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Netflix ‘cancels’ release of completed Halle Berry film ‘because of child actors’

Halle Berry has starred in a film that Netflix will no longer be releasing, it’s been claimed.

While the streaming service usually removes completed titles from its library, it’s now decided to completely “cancel” the release of a film that Berry had completed work on.

The Monster’s Ball actor initially finished the science-fiction drama The Mothership is 2021 – but the film has allegedly had its release “pulled” indefinitely following several delays that pushed the project back by years.

Berry’s film, which was featured in the streamer’s trailer compiling the big film releases of 2024, was delayed several times due post-production requirements. It is now being reported that, in a similar vein to Warner Bros’s Batgirl,The Mothership will remain on the shelf.

News the film was being cancelled was first reported by The InSneider newsletter, where it was claimed the decision stemmed from the fact that the child actors had grown up too much for some “significant” reshoots to work.

The Mothership was written and directed by Matthew Charman, who was Oscar nominated for his Bridge of Spies script in 2016. It starred Berry as a single mother who discovers an extraterrestrial object on her farm, which she learns has ties to her husband’s disappearance one year before.

Molly Parker, John Ortiz, Omari Hardwick and Paul Guilefoyle were also in the film.

The Independent has contacted Netflix for comment.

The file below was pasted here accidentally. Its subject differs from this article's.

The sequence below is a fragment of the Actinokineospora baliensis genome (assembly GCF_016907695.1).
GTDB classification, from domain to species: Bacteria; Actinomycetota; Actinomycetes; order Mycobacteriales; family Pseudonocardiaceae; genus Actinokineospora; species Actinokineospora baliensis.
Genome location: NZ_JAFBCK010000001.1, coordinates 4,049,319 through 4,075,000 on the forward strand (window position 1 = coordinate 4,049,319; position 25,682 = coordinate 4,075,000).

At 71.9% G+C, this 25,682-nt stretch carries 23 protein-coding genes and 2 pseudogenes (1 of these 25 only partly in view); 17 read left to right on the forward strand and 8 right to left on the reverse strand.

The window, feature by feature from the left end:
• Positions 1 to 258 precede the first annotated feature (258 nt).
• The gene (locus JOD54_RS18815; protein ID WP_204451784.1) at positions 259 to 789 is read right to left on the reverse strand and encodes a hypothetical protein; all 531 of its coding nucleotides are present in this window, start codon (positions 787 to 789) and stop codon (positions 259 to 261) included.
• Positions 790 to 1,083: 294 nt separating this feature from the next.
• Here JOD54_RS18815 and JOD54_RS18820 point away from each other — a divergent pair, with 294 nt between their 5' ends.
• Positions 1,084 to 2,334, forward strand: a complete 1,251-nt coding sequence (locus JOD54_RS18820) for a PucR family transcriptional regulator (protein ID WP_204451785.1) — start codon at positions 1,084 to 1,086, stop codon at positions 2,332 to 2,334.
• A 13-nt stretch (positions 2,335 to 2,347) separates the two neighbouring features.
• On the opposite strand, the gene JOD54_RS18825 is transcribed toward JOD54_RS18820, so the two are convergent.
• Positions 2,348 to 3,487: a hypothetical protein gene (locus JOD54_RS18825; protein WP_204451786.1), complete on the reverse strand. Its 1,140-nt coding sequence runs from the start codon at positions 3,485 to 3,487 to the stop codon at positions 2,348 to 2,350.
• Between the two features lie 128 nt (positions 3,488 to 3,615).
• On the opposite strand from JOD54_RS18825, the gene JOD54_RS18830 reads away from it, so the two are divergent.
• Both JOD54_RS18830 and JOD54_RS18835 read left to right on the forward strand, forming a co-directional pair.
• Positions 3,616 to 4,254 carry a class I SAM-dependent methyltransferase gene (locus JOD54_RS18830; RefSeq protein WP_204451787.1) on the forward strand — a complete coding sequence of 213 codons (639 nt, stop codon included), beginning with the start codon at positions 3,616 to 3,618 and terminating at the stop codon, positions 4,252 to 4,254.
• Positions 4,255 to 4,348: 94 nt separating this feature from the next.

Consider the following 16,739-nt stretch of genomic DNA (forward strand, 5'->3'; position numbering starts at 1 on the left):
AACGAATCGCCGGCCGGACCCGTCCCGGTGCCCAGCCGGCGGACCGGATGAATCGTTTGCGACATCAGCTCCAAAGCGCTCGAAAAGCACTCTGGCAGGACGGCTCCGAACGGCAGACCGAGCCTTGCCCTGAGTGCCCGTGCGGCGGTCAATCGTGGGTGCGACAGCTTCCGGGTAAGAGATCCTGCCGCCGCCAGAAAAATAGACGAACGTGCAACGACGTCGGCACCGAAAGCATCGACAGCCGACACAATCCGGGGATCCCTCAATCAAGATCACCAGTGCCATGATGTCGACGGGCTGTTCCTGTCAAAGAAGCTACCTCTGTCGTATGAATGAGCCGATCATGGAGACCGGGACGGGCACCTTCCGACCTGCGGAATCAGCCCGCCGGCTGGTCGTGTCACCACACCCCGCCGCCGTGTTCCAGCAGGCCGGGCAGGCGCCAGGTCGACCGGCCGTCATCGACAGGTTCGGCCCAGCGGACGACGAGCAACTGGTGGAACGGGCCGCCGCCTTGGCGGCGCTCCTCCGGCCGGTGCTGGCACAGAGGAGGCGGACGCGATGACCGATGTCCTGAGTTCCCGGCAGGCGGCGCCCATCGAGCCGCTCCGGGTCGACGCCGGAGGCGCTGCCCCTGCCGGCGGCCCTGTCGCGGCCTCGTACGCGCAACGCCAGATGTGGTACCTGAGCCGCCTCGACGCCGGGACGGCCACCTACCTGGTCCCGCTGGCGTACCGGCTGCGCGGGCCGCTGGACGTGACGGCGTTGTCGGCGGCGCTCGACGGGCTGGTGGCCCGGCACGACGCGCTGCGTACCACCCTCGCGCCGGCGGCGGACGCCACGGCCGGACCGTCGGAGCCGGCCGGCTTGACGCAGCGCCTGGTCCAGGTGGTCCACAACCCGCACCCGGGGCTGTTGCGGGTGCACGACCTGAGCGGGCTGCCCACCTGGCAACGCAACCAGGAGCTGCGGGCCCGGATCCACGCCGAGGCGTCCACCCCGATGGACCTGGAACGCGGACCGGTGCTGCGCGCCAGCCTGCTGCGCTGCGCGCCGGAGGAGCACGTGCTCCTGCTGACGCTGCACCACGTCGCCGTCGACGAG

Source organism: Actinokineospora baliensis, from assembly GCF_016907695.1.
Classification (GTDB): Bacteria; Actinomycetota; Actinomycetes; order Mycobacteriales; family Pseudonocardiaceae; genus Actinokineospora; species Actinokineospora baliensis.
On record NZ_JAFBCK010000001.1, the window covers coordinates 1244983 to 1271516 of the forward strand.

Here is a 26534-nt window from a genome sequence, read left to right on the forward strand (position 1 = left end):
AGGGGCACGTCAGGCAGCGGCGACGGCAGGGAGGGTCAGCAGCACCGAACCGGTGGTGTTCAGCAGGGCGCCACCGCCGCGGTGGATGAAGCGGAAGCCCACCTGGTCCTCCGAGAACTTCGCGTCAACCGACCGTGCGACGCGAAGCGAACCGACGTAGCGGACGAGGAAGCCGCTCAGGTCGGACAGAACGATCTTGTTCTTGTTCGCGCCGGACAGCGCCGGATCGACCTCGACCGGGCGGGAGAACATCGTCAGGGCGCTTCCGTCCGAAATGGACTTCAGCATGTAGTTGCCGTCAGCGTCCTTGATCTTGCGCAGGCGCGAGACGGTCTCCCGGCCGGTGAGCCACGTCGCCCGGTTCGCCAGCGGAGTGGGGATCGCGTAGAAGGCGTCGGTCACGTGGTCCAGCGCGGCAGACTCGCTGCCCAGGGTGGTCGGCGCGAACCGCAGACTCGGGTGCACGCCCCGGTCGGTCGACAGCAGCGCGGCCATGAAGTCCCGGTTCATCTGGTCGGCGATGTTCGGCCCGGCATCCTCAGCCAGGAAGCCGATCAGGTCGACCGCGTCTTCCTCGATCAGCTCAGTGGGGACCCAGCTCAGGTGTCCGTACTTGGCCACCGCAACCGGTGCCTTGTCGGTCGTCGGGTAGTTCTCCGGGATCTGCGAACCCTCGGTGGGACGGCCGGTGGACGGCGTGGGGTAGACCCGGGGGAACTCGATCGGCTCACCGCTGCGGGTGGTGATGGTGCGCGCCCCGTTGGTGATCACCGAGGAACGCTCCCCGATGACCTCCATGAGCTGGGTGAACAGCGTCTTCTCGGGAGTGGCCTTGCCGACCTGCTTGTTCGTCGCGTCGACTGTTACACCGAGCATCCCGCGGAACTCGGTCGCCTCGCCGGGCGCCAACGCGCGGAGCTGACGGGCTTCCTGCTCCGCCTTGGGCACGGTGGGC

Netflix users are expressing surprise that the streaming service is the latest distributor to fully cancel a film after controversies surrounding Batgirl and, more recently, Coyote vs Acme, which had their releases pulled indefinitely despite being completed.

While Coyote vs Acme may still see the light of day, due to interest from other studios, Batgirl – which cost the studio $90m – will remain on the shelf.

Halle Berry (Getty Images for Fast Company)
Halle Berry (Getty Images for Fast Company)

Leslie Grace, who starred in the lead role of Barbara Gordon, and the film’s directors, Bad Boys for Life‘s Adil El Arbi and Bilall Fallah, expressed their shock at the news in respective statements.

There were several rumours surrounding Warner Bros’ decision, with a spokesperson saying at the time: “The decision to not release Batgirl reflects our leadership’s strategic shift as it relates to the DC universe and HBO Max”.

However, Warner Bros CEO David Zaslav later went on to say: “We’re not going to launch a movie until it’s ready. We’re not going to launch a movie to make a quarter, and we’re not going to put a movie out unless we believe in it.”